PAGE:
Washington State Initiative would require married couples to have kids

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An initiative has been introduced in the U.S. state of Washington that would require a married couple to have children within three years, or else their marriage would become void.

The activist group Washington Defense of Marriage Alliance (WA-DOMA) filed Initiative 957 on January 26. If passed, marriage in the state would be limited to men and women who are able to have children. In order to receive a marriage license, a couple would have to assert that they "know of no reason" that they cannot have children. If they did not have children within three years, their marriages would be subject to annulment. All other marriages would be defined as 'unrecognized' and people in them would be ineligible to receive any marriage benefits.

WA-DOMA formed in 2006 in response to the decision in the case Andersen v. King County, where the state Supreme Court upheld Washington's ban on same-sex marriage. The court found the 1998 Defense of Marriage Act, which restricts marriage to unions between a man and woman, was proper. In the decision, the court reasoned that there was a "legitimate state interest" in limiting marriage to couples capable of having children.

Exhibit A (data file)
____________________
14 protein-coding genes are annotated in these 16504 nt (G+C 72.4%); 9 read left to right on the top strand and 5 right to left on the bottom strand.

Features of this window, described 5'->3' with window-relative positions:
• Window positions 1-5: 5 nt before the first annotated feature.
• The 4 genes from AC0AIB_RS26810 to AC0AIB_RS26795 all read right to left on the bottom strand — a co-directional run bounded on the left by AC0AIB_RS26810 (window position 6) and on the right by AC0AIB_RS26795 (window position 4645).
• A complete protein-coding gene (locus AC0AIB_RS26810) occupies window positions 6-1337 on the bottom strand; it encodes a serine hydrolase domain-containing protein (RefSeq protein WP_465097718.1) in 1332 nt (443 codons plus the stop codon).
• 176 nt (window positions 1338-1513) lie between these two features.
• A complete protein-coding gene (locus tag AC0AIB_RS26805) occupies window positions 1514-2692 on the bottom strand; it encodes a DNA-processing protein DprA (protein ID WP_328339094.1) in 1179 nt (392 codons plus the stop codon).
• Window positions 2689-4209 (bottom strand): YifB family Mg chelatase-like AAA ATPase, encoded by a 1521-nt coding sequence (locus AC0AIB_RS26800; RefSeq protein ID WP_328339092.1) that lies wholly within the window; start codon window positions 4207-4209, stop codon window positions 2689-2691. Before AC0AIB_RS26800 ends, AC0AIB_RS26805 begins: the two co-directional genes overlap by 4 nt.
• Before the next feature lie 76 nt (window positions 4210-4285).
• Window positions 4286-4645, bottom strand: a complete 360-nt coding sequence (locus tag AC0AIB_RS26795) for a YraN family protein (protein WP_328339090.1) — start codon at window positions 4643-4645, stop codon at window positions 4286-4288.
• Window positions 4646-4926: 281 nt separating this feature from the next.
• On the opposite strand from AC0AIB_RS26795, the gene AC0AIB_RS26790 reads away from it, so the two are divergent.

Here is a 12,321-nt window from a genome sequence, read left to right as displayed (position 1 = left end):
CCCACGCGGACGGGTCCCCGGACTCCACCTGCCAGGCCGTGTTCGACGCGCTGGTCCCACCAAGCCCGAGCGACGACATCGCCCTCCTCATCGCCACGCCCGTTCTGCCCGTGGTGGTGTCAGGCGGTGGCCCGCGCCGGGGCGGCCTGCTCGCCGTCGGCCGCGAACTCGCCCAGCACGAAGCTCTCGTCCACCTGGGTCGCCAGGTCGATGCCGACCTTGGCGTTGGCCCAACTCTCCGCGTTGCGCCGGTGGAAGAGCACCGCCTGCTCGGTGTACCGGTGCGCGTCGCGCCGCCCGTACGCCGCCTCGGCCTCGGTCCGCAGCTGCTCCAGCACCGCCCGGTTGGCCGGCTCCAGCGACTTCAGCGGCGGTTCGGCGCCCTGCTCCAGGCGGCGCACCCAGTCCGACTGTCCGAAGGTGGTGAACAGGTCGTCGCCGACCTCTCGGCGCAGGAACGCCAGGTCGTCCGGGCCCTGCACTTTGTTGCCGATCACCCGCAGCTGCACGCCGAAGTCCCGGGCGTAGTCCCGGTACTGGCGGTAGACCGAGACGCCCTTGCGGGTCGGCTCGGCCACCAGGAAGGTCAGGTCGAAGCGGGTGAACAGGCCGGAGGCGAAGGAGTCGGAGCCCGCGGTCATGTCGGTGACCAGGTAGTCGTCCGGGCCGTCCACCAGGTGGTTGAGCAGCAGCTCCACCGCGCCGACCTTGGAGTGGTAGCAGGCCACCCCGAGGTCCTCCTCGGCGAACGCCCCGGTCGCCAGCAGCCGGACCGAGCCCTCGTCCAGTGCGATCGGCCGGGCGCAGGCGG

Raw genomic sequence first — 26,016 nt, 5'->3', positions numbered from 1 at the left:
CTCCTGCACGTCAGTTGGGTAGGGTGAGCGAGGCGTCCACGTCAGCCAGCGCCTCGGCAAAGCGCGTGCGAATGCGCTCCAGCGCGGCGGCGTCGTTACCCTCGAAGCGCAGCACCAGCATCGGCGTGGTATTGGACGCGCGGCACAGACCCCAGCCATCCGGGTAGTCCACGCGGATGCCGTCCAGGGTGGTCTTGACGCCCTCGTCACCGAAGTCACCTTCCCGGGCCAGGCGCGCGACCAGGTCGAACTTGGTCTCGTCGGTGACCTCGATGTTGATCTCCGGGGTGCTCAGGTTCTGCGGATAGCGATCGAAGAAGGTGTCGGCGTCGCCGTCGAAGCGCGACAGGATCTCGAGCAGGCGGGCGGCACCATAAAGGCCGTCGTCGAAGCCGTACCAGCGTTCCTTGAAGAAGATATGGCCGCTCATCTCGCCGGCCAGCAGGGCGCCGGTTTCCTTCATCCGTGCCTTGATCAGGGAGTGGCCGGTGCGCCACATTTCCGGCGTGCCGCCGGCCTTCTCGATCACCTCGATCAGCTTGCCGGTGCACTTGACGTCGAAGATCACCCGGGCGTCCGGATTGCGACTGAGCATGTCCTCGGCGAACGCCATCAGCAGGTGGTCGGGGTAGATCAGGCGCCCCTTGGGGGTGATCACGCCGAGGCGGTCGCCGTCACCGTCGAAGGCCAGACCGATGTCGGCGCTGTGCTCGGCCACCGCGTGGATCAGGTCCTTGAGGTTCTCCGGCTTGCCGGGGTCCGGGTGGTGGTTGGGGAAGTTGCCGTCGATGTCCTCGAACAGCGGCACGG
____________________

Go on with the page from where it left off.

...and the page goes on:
WA-DOMA is in favor of gay marriage rights. The purpose of the initiative, according to founder Gregory Gadow, is to show that the logic behind the DOMA ruling is absurd. 'For many years, social conservatives have claimed that marriage exists solely for the purpose of procreation ... The time has come for these conservatives to be dosed with their own medicine,' said Gadow. 'If same-sex couples should be barred from marriage because they can not have children together, it follows that all couples who cannot or will not have children together should equally be barred from marriage.'

Supporters of I-957 must gather at least 224,800 valid signatures by July 6 to put it on the November ballot. The alliance says if the initiative were passed, the state supreme court would likely strike it down as unconstitutional, which would in turn weaken the Court's reasoning in upholding the Defense of Marriage Act.

The measure's backers have said they are planning two additional initiatives. One would prohibit divorce or separation when a married couple has children, and would make having a child together the equivalent of marriage.

Other gay rights groups do not support the paper. Activist Bill Dubay commented that while he gets the point of the initiative, it is unlikely he would sign it. The gay advocacy group Equal Rights Washington does not endorse the bill, stressing that that families come in all forms, with or without children, and that laws should help families, not hurt them.

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